12 of 12 people found this review helpful

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  • William
  • Butler, PA, United States
  • 11-05-10

A Roadmap for Midlife

Whether you have arrived at a turning point in your life due to a traumatic event or are just looking for ways to relieve a gnawing sense of boredom, this book is for you. Dr. Hollis does an eloquent job of explaining where we are on the map of life while not making the reader feel like everything up to this point has been a mistake. His descriptions of the ruts, pitfalls and misconceptions that we sometimes all face encourage the reader to more closely examine his/her past from new perspectives. His examples from case studies are relevant and nicely integrated with the narrative of each psychological theory. He identifies the milestones on the road to our second adulthood in a way that is encouraging while still emphasizing that true change does not come easy.

6 of 6 people found this review helpful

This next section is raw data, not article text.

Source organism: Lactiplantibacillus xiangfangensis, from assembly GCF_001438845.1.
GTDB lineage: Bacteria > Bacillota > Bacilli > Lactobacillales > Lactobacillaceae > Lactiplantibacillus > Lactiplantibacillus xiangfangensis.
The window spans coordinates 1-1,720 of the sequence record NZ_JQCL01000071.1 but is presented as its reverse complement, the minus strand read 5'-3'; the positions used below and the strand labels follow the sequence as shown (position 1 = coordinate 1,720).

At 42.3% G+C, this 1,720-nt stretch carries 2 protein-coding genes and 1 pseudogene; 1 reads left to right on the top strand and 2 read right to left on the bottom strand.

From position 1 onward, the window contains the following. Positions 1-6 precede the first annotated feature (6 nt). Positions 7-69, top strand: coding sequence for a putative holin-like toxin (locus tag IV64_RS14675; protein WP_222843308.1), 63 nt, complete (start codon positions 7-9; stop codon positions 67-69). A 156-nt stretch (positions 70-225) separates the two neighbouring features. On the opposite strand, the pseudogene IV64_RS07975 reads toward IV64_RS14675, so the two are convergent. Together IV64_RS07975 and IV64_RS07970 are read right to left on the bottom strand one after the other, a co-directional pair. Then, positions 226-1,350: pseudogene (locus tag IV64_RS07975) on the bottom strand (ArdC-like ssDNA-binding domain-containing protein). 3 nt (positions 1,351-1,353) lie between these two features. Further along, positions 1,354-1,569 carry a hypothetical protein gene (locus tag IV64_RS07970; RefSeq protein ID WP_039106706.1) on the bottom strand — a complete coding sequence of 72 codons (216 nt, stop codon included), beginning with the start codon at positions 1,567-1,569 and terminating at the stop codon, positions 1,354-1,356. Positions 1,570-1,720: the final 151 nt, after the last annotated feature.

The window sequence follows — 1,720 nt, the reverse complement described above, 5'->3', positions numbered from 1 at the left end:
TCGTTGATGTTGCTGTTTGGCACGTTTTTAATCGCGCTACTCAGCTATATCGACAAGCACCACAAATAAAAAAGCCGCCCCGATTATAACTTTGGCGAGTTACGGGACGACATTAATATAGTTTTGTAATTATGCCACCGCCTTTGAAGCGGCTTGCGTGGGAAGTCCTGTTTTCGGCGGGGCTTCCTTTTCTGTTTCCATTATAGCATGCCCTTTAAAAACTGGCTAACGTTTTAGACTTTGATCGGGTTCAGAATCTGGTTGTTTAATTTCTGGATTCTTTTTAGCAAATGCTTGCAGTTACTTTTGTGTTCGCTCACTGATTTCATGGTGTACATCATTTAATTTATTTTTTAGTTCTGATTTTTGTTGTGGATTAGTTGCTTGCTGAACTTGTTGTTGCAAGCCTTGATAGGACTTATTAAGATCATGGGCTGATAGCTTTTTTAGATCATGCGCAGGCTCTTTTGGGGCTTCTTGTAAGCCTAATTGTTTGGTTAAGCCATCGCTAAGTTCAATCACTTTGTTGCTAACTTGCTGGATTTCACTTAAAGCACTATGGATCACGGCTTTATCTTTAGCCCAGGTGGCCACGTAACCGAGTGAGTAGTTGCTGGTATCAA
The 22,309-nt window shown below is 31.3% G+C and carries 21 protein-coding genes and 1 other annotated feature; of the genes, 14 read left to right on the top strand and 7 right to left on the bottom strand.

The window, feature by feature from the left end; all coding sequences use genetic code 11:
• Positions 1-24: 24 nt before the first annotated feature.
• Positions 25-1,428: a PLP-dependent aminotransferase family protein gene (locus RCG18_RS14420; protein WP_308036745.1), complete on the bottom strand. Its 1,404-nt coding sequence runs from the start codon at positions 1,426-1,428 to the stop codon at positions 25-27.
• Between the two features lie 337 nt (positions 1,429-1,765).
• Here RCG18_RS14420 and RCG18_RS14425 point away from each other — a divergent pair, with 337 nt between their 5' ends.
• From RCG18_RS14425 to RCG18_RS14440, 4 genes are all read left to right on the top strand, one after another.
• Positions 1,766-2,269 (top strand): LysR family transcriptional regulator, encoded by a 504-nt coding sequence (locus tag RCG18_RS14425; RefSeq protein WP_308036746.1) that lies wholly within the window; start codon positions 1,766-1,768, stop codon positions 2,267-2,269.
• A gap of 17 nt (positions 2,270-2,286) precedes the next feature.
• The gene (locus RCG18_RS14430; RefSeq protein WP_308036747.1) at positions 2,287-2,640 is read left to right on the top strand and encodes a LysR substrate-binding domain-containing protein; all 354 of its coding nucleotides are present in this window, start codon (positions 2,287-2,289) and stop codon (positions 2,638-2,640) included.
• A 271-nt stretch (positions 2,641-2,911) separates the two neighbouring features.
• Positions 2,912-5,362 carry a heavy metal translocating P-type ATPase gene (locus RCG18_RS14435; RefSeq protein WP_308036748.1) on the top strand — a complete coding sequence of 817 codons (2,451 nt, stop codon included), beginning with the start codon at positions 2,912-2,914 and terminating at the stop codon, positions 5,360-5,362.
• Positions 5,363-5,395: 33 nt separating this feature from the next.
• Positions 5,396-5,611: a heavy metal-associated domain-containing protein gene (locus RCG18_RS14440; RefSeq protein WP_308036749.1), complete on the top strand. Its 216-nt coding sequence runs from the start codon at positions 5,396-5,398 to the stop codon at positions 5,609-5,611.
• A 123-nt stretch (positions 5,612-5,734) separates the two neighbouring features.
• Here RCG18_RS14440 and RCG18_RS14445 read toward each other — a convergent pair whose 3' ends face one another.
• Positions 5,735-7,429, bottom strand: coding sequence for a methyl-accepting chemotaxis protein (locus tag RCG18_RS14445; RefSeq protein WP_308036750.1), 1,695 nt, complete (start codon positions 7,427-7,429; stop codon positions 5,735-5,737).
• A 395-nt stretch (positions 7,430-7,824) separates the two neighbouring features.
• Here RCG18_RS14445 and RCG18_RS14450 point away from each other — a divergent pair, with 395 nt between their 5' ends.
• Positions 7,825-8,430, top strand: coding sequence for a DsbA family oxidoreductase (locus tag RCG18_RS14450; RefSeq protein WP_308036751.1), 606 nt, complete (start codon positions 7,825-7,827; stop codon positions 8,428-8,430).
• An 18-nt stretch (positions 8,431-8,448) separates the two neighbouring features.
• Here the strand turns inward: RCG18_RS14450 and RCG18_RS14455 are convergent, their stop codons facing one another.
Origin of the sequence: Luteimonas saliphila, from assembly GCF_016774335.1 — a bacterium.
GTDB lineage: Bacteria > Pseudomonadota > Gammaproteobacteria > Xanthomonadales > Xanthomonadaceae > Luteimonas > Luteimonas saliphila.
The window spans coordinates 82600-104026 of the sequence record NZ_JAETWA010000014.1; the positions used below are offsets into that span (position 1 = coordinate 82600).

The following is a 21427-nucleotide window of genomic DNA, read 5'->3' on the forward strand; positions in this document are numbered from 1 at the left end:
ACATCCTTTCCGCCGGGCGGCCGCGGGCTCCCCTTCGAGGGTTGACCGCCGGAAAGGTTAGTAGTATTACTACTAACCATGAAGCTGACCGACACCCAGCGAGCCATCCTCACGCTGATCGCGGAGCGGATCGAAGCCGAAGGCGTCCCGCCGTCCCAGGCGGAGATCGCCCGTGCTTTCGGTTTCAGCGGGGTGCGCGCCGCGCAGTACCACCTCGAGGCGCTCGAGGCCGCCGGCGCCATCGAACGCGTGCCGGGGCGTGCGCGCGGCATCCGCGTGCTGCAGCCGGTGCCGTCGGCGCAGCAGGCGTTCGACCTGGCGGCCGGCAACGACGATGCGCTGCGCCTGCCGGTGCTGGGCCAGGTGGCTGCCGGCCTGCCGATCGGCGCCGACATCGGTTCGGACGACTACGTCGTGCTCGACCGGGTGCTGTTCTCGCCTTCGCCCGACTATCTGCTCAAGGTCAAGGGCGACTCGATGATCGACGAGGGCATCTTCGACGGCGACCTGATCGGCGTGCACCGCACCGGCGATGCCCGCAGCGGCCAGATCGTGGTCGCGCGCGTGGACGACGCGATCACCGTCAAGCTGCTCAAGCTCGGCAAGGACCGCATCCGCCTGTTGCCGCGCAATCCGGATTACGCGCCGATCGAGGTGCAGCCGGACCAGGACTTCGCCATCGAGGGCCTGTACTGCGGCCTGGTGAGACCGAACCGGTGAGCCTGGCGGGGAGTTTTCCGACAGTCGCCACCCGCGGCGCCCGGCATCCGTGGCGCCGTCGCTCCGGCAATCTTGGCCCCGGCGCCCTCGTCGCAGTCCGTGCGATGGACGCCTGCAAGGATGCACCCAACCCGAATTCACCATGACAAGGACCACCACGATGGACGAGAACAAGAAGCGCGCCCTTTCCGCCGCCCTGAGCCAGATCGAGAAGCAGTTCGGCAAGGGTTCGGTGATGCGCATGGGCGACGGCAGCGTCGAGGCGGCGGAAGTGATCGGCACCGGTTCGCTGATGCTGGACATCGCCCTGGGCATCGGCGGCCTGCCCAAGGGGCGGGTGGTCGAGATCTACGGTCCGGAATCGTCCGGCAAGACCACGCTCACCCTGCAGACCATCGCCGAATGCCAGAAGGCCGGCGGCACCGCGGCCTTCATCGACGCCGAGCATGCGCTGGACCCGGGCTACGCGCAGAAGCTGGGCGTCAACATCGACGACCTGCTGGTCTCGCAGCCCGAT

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  • Astra
  • The Boord, South Africa
  • 05-27-11


I have read all James Hollis's books, being an avid Jungian scholar, but I found him reading this book, particularly useful. I have learnt so much over the last few weeks, listening to it. Not everyone will enjoy this book though - if you are unable to reflect soberly on your life and childhood, you won't be able to recognise how much of your childhood you are still reflecting in your middle years.

Now I just need Audible to make What Matters Most available to current members. It is a book that you can get when you join, but I can't find it on the site, and have contacted them repeatedly about it, with no results. A friend of mine joined last night to get this new member offer, but when he had joined, the book was suddenly nowhere to be found.

Perhaps this review will be read and taken note of.

4 of 4 people found this review helpful

  • Overall

Briliant in every way

When I was 37 I quit my entrepreneurial career to become a film director.
The world thought I was "LA-LA" and at times I thought the same. THis is the book that made me understand my path. I read it twice in the last 2 weeks and I feel I just scrached the surface.

My wife, an avid Jungien, stole my IPOD to listen since her's broke down.
Now we can talk Jung for the first time...

Great book


24 of 29 people found this review helpful

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  • Chris
  • Canadian, Australia
  • 02-25-13

Beautiful news for journeying the Middle Passage